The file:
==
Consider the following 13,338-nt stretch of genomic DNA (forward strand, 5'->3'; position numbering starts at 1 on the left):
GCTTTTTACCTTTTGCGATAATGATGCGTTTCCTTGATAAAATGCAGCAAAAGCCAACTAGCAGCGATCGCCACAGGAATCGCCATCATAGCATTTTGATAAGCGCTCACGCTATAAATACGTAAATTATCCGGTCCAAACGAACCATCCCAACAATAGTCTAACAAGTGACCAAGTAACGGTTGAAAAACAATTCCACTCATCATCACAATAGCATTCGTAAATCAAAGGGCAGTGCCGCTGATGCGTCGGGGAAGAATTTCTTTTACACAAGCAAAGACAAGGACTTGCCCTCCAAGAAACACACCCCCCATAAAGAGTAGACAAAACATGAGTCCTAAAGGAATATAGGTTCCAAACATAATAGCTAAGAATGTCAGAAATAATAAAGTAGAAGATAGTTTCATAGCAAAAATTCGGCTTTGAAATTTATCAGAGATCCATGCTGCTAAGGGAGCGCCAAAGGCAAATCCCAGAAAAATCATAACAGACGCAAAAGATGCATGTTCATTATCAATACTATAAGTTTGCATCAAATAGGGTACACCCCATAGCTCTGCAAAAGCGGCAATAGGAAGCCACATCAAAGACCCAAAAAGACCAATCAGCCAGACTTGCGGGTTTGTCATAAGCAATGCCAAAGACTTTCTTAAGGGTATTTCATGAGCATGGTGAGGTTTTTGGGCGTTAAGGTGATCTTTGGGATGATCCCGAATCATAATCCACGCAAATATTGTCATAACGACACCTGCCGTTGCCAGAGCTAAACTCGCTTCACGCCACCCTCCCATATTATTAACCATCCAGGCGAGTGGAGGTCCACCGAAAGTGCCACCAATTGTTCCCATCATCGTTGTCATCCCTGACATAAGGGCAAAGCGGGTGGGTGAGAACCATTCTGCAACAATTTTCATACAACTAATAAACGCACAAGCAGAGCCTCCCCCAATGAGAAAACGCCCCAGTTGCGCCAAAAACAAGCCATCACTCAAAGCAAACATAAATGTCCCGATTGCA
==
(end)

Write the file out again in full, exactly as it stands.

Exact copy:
Consider the following 13,338-nt stretch of genomic DNA (forward strand, 5'->3'; position numbering starts at 1 on the left):
GCTTTTTACCTTTTGCGATAATGATGCGTTTCCTTGATAAAATGCAGCAAAAGCCAACTAGCAGCGATCGCCACAGGAATCGCCATCATAGCATTTTGATAAGCGCTCACGCTATAAATACGTAAATTATCCGGTCCAAACGAACCATCCCAACAATAGTCTAACAAGTGACCAAGTAACGGTTGAAAAACAATTCCACTCATCATCACAATAGCATTCGTAAATCAAAGGGCAGTGCCGCTGATGCGTCGGGGAAGAATTTCTTTTACACAAGCAAAGACAAGGACTTGCCCTCCAAGAAACACACCCCCCATAAAGAGTAGACAAAACATGAGTCCTAAAGGAATATAGGTTCCAAACATAATAGCTAAGAATGTCAGAAATAATAAAGTAGAAGATAGTTTCATAGCAAAAATTCGGCTTTGAAATTTATCAGAGATCCATGCTGCTAAGGGAGCGCCAAAGGCAAATCCCAGAAAAATCATAACAGACGCAAAAGATGCATGTTCATTATCAATACTATAAGTTTGCATCAAATAGGGTACACCCCATAGCTCTGCAAAAGCGGCAATAGGAAGCCACATCAAAGACCCAAAAAGACCAATCAGCCAGACTTGCGGGTTTGTCATAAGCAATGCCAAAGACTTTCTTAAGGGTATTTCATGAGCATGGTGAGGTTTTTGGGCGTTAAGGTGATCTTTGGGATGATCCCGAATCATAATCCACGCAAATATTGTCATAACGACACCTGCCGTTGCCAGAGCTAAACTCGCTTCACGCCACCCTCCCATATTATTAACCATCCAGGCGAGTGGAGGTCCACCGAAAGTGCCACCAATTGTTCCCATCATCGTTGTCATCCCTGACATAAGGGCAAAGCGGGTGGGTGAGAACCATTCTGCAACAATTTTCATACAACTAATAAACGCACAAGCAGAGCCTCCCCCAATGAGAAAACGCCCCAGTTGCGCCAAAAACAAGCCATCACTCAAAGCAAACATAAATGTCCCGATTGCA